Sunday, 3 June 2012

Scala: Type Classes

Type classes were originally developed in Haskell as a disciplined alternative to ad-hoc polymorphism. Type classes have been shown to provide a type-safe solution to important challenges in software engineering and programming languages such as, for example, retroactive extension of programs. They are also recognized as a good mechanism for concept-based generic programming and, more recently, have evolved into a mechanism for type-level computation. Rephrasing in simple words: if U got conception of Context Bound in Scala U almost get type classes implementation in Scala.


Let's move from the problem to solution and refactoring in meantime, to use Scala sugar. Imagine we have libraries class MyClass and don't have an access to the source code:

    class MyClass(val a: Int, val b: String, val c: Double)

To represent it as a String we can use a function:

    def toDisplay[T](d: T)(echo: Echo[T]): String = echo.echos(d)

and according to OO lets introduce class that can present a MyClass via String:

    trait Echo[A] {
        def echos(a: A): String

and concreate implementation for MyClass:

    object myClassEcho extends Echo[MyClass] {
        def echos(a: MyClass): String = "[ a = %d, b = %s, c = %f ]" format (a.a, a.b, a.c)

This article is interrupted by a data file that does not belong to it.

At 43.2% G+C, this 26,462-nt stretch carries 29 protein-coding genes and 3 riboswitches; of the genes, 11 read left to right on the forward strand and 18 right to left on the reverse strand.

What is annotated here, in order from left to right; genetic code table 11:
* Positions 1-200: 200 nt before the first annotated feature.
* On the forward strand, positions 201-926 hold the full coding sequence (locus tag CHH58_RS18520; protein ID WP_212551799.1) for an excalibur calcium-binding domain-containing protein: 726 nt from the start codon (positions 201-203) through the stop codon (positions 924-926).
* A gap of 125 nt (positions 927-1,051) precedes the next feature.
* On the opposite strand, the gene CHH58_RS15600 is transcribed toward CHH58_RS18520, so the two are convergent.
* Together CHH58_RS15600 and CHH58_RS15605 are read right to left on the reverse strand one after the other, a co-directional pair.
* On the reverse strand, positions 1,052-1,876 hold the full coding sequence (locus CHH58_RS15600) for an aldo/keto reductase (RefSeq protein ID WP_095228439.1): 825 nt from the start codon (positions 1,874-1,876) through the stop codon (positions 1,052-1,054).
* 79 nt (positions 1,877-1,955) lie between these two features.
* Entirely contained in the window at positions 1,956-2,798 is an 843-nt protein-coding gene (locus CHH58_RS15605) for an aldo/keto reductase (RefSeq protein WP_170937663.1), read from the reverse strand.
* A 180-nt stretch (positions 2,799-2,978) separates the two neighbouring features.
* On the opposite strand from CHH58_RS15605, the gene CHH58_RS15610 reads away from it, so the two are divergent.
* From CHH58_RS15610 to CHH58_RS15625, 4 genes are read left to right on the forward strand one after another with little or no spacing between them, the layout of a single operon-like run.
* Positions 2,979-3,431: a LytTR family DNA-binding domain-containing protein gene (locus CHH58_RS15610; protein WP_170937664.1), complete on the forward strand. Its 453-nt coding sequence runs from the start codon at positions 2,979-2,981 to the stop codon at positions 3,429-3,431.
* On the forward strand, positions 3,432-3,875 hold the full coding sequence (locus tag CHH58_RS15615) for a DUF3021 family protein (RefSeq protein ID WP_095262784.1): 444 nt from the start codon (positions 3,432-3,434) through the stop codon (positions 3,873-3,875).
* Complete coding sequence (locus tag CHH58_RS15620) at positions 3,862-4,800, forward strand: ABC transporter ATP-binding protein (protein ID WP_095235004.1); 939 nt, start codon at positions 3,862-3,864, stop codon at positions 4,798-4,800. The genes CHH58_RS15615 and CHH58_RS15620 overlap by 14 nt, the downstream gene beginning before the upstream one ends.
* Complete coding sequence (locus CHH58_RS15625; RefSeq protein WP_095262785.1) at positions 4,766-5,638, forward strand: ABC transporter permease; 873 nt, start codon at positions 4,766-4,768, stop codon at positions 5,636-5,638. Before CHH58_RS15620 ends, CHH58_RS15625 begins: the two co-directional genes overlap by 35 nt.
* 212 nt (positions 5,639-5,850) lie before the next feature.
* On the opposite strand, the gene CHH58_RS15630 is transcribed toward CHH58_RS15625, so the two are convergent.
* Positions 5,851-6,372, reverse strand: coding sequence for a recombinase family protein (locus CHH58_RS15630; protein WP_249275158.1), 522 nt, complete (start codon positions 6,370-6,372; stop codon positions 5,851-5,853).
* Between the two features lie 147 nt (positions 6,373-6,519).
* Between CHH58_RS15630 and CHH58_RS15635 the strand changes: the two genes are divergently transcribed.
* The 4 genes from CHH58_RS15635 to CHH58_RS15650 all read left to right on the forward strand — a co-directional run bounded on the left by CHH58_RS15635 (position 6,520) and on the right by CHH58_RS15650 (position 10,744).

and usage:



Scala, the echo constraint can be implicitly passed by adding an implicit qualifier before the argument:

    def toDisplay[T](d: T)(implicit echo: Echo[T]): String = echo.echos(d)

Likewise potential candidate models can be considered by the compiler by being qualified with an implicit keyword:

    implicit object myClassEcho extends Echo[MyClass] ...

having fun from usage:


Context Bound

Last one variant for today - is using context bound sugar. To bring diversity let's declare Echo implementation via implicit val instead object. Additionally implicit declaration is called: the way to add a type to the class (Echo).

    implicit val myClassEcho = new Echo[MyClass]  ...

U can use both variants, this part isn't changed. toDisplay method we are going present via context bound:

    def toDisplay[T: Echo](d: T): String = implicitly[Echo[T]].echos(d)

[T: Echo] - means that type T should have associated parameterized type. And implicitly is a part of predef: def implicitly[T](implicit e: T) = e


- MyClass isn't aware about Echo, at least source isn't touched
- Need a second presentation for Echo - it's easy: put a new implicit val into the scope that will override previous:

    def toDispayXml(d: MyClass): String = {
        implicit val myClassEchoXml = new Echo[MyClass] {
            def echos(a: MyClass): String = "<mc a = \"%d\" b = \"%s\" c = \"%f\" />" format(a.a, a.b, a.c)



Imagine polymorphism way, instead of echos method should be echo.

    trait Echo {
        def echo: String

    class AEcho extends Echo {
        def echo() = "A"

    class BEcho extends Echo {
        def echo() = "B"

    List[Echo](new AEcho, new BEcho).foreach(x => println(x.echo))

Polymorphism works fine! But it's almost impossible to bring type class for each, because of Scala's typing limitations. 

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